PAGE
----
“They were furious when they came in our home and my mother was cooking and not running away," she said. "They took the food and dumped it in the mud and then they came back and took her nice flaky biscuits out of the oven and dumped them out on the dirt... We were hiding under the table where she put us and we could see all this; well, it didn’t astonish my older sister and brother because they knew about things."

Historians are still learning things about the Tulsa attack, which featured prominently in the HBO series "Watchmen." Just last year, researchers discovered what appeared to be a mass grave of victims from the massacre.

Tulsa and the others will be Trump's first rallies since a March 2 event in Charlotte, North Carolina, right before nationwide lockdowns to limit the spread of COVID-19. Since then, the presidential race has been transformed by Trump's handling of the pandemic and nationwide protests sparked by a police killing of George Floyd, an African American man who died when a white Minneapolis police office knelt on his neck for nearly nine minutes.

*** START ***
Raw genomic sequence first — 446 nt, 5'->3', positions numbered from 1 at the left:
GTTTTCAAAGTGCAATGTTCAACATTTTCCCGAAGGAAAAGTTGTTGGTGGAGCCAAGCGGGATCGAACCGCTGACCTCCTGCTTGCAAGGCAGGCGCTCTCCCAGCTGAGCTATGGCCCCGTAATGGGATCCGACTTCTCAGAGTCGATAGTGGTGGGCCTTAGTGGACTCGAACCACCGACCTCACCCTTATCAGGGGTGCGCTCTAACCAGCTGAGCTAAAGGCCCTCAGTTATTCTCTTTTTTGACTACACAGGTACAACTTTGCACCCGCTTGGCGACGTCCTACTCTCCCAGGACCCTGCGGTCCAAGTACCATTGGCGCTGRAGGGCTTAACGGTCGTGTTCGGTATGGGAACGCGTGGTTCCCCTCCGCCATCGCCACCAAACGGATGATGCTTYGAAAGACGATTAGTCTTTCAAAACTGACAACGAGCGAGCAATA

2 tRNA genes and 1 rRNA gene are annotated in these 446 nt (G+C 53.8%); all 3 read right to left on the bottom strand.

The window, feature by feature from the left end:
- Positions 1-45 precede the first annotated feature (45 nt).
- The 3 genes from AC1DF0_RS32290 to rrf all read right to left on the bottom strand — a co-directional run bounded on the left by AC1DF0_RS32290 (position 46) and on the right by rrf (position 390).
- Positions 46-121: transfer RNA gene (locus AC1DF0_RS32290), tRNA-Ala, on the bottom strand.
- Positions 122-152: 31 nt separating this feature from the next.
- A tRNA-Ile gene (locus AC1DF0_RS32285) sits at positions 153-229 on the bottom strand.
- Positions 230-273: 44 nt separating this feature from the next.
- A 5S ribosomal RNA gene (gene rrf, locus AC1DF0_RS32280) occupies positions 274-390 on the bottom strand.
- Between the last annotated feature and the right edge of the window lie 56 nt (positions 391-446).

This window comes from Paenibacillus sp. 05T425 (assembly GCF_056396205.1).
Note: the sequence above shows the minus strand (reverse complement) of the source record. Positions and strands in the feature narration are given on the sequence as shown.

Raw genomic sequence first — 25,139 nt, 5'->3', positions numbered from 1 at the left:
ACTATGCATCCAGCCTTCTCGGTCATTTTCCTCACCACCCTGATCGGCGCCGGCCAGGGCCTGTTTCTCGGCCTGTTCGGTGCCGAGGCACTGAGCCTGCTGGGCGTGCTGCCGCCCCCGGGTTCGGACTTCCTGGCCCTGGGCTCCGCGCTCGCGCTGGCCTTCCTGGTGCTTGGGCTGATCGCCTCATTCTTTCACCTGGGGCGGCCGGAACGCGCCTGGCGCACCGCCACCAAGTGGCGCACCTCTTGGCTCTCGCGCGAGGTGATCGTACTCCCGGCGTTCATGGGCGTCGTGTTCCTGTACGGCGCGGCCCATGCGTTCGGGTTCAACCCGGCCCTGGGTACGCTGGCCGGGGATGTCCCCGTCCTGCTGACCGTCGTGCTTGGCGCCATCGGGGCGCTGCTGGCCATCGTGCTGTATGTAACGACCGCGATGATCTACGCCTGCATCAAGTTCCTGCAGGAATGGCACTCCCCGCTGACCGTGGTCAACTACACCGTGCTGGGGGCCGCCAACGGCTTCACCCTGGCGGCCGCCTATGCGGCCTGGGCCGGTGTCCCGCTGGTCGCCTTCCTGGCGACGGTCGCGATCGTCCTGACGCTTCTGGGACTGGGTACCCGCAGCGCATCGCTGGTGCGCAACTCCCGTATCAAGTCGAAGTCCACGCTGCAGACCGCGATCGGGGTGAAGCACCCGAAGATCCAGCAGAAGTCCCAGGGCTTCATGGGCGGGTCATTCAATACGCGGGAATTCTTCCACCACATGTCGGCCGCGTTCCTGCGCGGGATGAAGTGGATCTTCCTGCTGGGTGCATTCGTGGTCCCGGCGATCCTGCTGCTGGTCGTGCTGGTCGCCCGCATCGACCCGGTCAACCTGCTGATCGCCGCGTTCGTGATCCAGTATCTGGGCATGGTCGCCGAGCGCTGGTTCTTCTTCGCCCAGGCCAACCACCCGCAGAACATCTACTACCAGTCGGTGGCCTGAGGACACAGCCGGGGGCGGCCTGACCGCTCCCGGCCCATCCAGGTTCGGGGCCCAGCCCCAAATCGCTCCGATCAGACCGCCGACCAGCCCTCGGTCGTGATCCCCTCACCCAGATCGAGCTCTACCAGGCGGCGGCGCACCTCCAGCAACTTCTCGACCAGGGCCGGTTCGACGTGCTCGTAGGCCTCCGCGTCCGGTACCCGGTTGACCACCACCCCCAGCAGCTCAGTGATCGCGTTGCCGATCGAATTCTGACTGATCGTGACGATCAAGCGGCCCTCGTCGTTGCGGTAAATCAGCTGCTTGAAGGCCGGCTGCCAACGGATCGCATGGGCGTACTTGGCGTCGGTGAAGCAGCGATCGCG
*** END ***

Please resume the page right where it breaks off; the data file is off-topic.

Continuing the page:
Trump has long been itching to return to the campaign trail and has credited rallies – and television coverage of them – with fueling his 2016 win over Democrat Hillary Clinton. He and his aides hope revival of them will improve his standing as polls show Biden building a steady lead over the incumbent.

The president said there will be future rallies in Florida, Arizona and North Carolina – all states he carried in 2016 but which are expected to be closely contested this time around.

The campaign is also planning a rally in Texas, he said, a state that is viewed as reliably Republican but where recent polls show a tight race with Biden.

Officials declined to discuss details of the rallies, including how they might assure the safety of Trump's crowds as the coronavirus continues to spread. They would not say whether masks or social distancing would be required, though Trump said "they've done a great job with COVID, as you know, in the state of Oklahoma."

Some analysts questioned whether the rallies will help Trump much – after all, they are held mainly for the benefit of him and his most fervent supporters. Critics also said Trump may be risking the health of his fans.

"I think he’s going to wind up with more of his core base voters getting COVID-19 and dying," said Liz Mair, a Republican strategist. "Which is a bad way to win an election."

President Donald Trump at his most recent political rally, March 2 in Charlotte.